• What can you change in your current schedule to make room for more play?

I hope you’ll give yourself permission to have recess today. Have fun and let me know how it goes. I love hearing from you!

Share

Creative Tip Tuesday: Notice the Small Things

IMG_4512

Design from The Neat Nook

This week, I encourage you to notice something small and seemingly ordinary, yet that strikes you as beautiful. If you can, take a picture of this object. Write a caption about what makes it stand out. Post it on Instagram, Facebook or Twitter using #CreativeTipTues so everyone can see what you discovered.

Why is this important to your creativity?

What you’ll notice about this exercise is you’re forced to live in the present moment. Suddenly you’re not thinking about what’s on your mind or what’s next on your to-do list. You’ll find yourself immersed in the details of life as it stands in front of you.

Here’s an awesome list of seven reasons to be present, which I think you’ll enjoy. Obviously #2 rings true to my heart.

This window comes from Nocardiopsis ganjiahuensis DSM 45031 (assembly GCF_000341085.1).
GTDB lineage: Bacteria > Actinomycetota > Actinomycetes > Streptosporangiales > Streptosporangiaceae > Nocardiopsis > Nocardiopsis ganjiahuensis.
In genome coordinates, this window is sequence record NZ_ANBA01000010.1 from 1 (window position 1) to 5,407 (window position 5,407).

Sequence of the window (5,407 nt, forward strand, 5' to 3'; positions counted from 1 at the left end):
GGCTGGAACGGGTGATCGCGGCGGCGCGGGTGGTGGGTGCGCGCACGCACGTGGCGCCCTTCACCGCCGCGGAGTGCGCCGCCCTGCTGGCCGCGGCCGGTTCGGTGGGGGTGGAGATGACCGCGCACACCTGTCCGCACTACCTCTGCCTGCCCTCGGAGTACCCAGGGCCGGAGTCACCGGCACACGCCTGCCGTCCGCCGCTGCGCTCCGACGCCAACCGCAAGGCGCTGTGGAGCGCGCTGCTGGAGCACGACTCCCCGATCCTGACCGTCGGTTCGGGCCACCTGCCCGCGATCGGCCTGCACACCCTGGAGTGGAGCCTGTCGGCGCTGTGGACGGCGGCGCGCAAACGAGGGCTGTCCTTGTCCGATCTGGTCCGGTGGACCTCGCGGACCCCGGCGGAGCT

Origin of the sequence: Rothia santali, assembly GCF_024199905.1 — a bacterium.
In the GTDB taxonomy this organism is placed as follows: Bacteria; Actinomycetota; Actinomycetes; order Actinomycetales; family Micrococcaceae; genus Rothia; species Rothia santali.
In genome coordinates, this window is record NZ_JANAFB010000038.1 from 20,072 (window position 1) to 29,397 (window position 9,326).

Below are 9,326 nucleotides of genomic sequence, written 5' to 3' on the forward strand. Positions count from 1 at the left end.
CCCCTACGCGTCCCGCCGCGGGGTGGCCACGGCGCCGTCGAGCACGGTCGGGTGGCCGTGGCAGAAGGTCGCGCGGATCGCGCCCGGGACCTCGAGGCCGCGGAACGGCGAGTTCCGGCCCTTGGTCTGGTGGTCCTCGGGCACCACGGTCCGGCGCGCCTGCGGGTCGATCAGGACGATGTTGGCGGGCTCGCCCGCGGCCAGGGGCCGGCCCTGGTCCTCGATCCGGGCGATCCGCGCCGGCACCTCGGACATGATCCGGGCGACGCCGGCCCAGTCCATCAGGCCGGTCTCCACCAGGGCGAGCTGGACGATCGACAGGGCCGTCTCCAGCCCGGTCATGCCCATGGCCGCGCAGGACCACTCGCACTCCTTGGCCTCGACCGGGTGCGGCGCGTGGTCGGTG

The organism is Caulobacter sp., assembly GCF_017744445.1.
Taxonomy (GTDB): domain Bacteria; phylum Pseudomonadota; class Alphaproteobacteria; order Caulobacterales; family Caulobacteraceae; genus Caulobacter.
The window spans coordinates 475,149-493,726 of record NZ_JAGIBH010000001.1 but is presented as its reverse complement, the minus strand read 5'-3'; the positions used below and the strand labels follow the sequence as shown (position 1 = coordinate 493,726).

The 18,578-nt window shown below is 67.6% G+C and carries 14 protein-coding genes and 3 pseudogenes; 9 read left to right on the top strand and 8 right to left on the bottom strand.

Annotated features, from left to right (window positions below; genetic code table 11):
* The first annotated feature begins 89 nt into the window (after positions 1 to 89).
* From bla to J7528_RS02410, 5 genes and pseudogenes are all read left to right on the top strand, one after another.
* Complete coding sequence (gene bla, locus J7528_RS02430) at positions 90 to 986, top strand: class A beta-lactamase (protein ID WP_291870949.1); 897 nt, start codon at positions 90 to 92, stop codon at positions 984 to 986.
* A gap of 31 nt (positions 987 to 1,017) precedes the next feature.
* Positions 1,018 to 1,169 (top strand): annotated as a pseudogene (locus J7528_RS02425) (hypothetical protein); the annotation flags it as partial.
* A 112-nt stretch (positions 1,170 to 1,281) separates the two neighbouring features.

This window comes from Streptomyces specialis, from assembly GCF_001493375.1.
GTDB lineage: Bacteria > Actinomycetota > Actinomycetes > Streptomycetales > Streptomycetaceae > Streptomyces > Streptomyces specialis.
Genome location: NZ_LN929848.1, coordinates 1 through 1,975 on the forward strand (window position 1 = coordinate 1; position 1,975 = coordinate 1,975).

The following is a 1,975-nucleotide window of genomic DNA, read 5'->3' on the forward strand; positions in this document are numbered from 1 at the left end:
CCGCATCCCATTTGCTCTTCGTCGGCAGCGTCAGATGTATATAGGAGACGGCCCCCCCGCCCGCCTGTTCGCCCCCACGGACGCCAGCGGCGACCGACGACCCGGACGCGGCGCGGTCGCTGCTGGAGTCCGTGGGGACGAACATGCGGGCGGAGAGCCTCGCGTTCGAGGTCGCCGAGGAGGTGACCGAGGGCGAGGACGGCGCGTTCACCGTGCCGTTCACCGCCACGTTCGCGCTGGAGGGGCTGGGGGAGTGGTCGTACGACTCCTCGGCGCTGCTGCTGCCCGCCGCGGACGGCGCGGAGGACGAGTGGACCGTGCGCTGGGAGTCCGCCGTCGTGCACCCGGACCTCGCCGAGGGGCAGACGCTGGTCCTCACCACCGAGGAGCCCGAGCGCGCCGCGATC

Being fully present is one of the best ways to tap into your creativity.

Once you start slipping into the past, ideas about what has been done before start to creep into your thinking. Perhaps there’s even judgment attached. Going the other direction, it’s easy to leap into the future with worry about deadlines and expectations. All of these thoughts block new ideas and shut down possibilities. Staying in the “now” keeps you focused and aligned with your true creative potential. So the best gift you can give yourself (creatively speaking) is to put yourself smack dab in the present and just see what develops.

Have fun searching and creating! I hope to see some of your images online. Remember to tag #CreativeTipTues or message me on Instagram @katejandersen.

Share

Creative Tip Tuesday: Try Something New. Anything.